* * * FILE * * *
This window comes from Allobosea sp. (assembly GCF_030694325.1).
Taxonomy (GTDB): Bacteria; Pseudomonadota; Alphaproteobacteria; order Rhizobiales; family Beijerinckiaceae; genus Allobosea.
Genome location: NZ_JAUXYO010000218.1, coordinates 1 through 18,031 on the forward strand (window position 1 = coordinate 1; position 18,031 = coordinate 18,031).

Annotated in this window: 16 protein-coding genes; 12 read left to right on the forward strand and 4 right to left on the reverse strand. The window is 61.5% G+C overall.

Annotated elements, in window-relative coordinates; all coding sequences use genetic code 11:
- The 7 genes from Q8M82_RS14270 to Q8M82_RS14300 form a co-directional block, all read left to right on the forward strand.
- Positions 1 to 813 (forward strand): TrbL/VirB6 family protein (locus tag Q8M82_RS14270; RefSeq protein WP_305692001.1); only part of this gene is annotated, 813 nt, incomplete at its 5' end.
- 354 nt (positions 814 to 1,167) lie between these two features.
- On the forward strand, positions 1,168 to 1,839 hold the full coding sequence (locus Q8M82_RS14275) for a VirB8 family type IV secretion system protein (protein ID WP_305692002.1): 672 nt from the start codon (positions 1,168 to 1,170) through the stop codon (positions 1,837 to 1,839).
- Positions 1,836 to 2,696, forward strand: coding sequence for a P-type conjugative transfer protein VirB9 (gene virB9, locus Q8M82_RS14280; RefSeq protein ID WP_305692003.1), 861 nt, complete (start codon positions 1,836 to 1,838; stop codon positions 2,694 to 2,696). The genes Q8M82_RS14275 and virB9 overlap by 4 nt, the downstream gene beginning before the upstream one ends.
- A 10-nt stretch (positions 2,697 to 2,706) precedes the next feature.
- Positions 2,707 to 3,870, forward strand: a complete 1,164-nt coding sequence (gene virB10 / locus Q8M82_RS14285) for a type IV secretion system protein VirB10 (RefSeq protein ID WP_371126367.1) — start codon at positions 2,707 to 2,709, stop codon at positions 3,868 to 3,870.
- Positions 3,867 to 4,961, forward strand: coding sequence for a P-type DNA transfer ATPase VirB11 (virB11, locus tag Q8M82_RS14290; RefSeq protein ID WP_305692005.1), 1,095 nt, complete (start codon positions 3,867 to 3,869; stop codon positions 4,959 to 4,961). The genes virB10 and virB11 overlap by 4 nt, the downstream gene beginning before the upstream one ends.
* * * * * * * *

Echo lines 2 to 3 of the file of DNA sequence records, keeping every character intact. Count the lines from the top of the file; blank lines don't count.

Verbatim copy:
Taxonomy (GTDB): Bacteria; Pseudomonadota; Alphaproteobacteria; order Rhizobiales; family Beijerinckiaceae; genus Allobosea.
Genome location: NZ_JAUXYO010000218.1, coordinates 1 through 18,031 on the forward strand (window position 1 = coordinate 1; position 18,031 = coordinate 18,031).